The class alleged that Wal-Mart had employees doing “off the clock” work that they were not paid for, and that they were at times not permitted to or even encouraged not to take “rest breaks.” Upon hire, Wal-Mart employees received an employee handbook that included provisions instructing employees that they are to take paid rest breaks if they work a certain number of hours and to take unpaid meal breaks during longer shifts. This type of arrangement is hardly unusual, meaning this decision may have a substantial impact on the way employers enforce their “rest break” policies.
At issue were allegations that managers encouraged employees not to take breaks, and the employees did not receive any compensation for the time they spent working when they should have been on breaks. Wal-Mart disputed this as being any type of violation, as it paid employees whether they took breaks or not, and did not view not taking a short rest break as entitling an employee to additional pay.
Sufficient evidence of these violations was found, in large part based upon a national audit of 128 Wal-Mart stores that found 76,472 meal and wage break violations over a one-week period. The majority of those violations were for too few rest breaks, while the others were for two few meal breaks. The court also found merit in evidence that the corporate office was putting pressure to reduce costs and ensure the availability of bonuses for higher-ups. This led to understaffing, resulting in rest break violations. Wal-Mart actually contested the use of its own time-keeping records because they were too inaccurate to exhibit what was actually happening.
Wal-Mart defended its actions by pointing to the fact that the employee handbook specifically stated that it was not a contract, thus they were under no legal obligation to comply. The court, in contrast, determined that Wal-Mart’s employee handbook made the rest breaks part of the employment agreement. The court said: “Essentially, Wal-Mart promised to pay a full-time hourly employee for a forty-hour workweek in exchange for thirty-seven-and-a-half hours of labor (including meal periods) and two-and-a-half hours of rest.” Thus, not paying additional compensation to employees who were not taking breaks amounted to less than what was promised.
In explaining that the employee handbook can alter the traditional “at-will” employment agreement and create contractual obligations, the court cited with approval other cases that determined an employee handbook can create a unilateral offer of employment. The offer is accepted by the employee’s performance of employment duties, and if a reasonable person would interpret the provisions of the handbook as evidence of the employer’s intent to modify the standard “at-will” employment agreement. In this case, breaks were further guaranteed by Wal-Mart as it warned employees and managers of disciplinary action if breaks were not taken, or if breaks were too short.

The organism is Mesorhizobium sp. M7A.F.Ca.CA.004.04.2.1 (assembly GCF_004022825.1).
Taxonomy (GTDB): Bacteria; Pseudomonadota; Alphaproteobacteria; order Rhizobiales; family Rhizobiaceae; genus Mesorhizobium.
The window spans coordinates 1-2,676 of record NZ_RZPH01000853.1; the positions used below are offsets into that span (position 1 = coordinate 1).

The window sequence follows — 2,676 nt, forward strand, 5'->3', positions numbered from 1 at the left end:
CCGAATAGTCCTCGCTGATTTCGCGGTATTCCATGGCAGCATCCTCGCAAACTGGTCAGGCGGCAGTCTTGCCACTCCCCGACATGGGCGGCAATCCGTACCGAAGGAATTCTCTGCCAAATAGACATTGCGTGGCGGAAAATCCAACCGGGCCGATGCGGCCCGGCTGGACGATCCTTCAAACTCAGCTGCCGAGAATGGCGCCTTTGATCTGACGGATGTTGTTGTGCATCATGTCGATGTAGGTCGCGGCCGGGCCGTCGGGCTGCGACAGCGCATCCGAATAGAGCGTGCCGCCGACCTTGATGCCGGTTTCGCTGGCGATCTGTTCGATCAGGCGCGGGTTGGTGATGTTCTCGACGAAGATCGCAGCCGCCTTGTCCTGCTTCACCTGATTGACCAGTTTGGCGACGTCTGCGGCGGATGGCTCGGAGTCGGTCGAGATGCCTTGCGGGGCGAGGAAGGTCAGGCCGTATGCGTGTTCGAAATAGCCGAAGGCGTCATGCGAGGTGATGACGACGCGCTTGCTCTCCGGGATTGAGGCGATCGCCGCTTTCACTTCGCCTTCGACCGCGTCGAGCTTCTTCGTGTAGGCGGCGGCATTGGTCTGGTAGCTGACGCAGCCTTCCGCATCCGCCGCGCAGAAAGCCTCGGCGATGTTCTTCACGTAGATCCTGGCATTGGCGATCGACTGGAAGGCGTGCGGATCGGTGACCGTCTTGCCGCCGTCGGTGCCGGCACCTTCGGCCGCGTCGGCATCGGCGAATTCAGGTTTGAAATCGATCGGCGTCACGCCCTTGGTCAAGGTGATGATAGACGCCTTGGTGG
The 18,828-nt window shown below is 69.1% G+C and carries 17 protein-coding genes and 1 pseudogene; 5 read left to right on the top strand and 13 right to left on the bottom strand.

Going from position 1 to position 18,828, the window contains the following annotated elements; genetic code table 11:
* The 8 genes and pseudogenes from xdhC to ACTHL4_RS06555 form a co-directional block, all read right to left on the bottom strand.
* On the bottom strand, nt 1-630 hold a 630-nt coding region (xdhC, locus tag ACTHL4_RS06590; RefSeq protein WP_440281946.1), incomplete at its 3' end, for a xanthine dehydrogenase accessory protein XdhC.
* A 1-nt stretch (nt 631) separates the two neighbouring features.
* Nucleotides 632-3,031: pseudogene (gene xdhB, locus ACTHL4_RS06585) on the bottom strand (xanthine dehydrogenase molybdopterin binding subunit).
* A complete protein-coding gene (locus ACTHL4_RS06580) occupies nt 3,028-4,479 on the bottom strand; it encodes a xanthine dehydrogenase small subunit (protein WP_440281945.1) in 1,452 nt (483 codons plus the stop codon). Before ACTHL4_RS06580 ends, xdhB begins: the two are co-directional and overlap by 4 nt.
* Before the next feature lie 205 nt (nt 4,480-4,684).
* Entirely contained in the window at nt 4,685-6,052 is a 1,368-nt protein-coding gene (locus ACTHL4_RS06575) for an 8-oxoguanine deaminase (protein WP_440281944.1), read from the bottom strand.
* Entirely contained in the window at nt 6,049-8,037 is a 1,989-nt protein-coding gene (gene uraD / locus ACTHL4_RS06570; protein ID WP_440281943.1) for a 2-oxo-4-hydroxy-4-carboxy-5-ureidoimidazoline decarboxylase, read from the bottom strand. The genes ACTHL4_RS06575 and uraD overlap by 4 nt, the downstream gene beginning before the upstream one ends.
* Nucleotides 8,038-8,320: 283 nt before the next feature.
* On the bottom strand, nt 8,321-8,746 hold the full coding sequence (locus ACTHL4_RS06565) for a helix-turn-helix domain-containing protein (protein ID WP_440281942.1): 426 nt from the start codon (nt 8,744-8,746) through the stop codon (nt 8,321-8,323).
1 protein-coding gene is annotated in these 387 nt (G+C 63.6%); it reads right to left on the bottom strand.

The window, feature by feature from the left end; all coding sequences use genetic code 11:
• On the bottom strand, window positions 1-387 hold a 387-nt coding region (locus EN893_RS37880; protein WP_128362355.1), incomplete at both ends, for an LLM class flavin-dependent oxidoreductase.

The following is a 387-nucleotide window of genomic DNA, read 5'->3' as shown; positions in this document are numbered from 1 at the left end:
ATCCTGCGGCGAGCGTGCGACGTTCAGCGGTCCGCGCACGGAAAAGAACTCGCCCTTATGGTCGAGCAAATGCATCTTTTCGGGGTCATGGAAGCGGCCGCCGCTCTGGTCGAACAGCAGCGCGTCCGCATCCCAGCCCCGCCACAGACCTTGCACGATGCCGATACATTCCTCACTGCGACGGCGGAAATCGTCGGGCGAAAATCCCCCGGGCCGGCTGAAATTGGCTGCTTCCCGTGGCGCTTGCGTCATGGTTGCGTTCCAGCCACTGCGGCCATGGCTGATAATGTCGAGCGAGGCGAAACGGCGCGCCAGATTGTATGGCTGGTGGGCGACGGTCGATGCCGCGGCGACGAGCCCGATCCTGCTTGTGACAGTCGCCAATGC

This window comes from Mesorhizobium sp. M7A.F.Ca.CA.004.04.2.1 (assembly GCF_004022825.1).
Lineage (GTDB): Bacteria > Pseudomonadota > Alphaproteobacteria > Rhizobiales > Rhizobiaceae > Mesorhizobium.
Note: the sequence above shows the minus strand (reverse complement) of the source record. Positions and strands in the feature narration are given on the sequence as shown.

For the class to be awarded damages for unpaid wages under the WPCL, they had to show that the contractual violation of not allowing breaks amounted to unpaid wages. The WPCL defines “wages” as including “any other amount” pursuant to an employment contract. (See 43 P.S. § 260.2a.) The court held that monetary payments for contractually promised rest breaks constitute wages in the form of fringe benefits within the meaning of the WPCL. (See 43 P.S. §§ 260.1-260.12.)
As to other issues on appeal, the court disagreed with Wal-Mart that to certify the class it was necessary to determine that each potential class member had proof of Wal-Mart’s potential liability or that each class member needed to prove their damages. However, the court did remand for a recalculation of the award of attorney fees.
The awarded amount of $45.6 million improperly supplanted the lodestar with a factor reflecting the risk of a contingent fee, as some of the attorneys had already included such a factor in their fees already. But the court did specifically recognize that a contingent risk factor may be added to the lodestar. The significance of recognizing the availability of an enhancement, over and above the lodestar, cannot be stated enough for plaintiff’s employment attorneys who absorb all the risk in contingency cases.
The court’s use of a very broad interpretation of “wages” under the WPCL may certainly lead to more cases being brought under the WPCL so employers should be watchful of what policies, contracts, and promises they have made to their employees. They should also consider to what extent provisions of employment handbooks could be interpreted as contractually binding. Finally, the court’s recognition that counsel fees can be awarded over and above the lodestar amount because of the risks assumed in a contingency case means this decision may have even more far reaching results than anticipated.
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